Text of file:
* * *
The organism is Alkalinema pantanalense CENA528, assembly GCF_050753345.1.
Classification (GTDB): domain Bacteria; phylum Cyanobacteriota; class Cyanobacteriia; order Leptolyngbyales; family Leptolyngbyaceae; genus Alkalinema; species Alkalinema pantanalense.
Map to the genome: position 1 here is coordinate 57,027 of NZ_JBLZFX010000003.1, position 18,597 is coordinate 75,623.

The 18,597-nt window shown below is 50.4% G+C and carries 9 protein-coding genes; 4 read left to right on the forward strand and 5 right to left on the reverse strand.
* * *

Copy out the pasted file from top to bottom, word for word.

The organism is Alkalinema pantanalense CENA528, assembly GCF_050753345.1.
Classification (GTDB): domain Bacteria; phylum Cyanobacteriota; class Cyanobacteriia; order Leptolyngbyales; family Leptolyngbyaceae; genus Alkalinema; species Alkalinema pantanalense.
Map to the genome: position 1 here is coordinate 57,027 of NZ_JBLZFX010000003.1, position 18,597 is coordinate 75,623.

The 18,597-nt window shown below is 50.4% G+C and carries 9 protein-coding genes; 4 read left to right on the forward strand and 5 right to left on the reverse strand.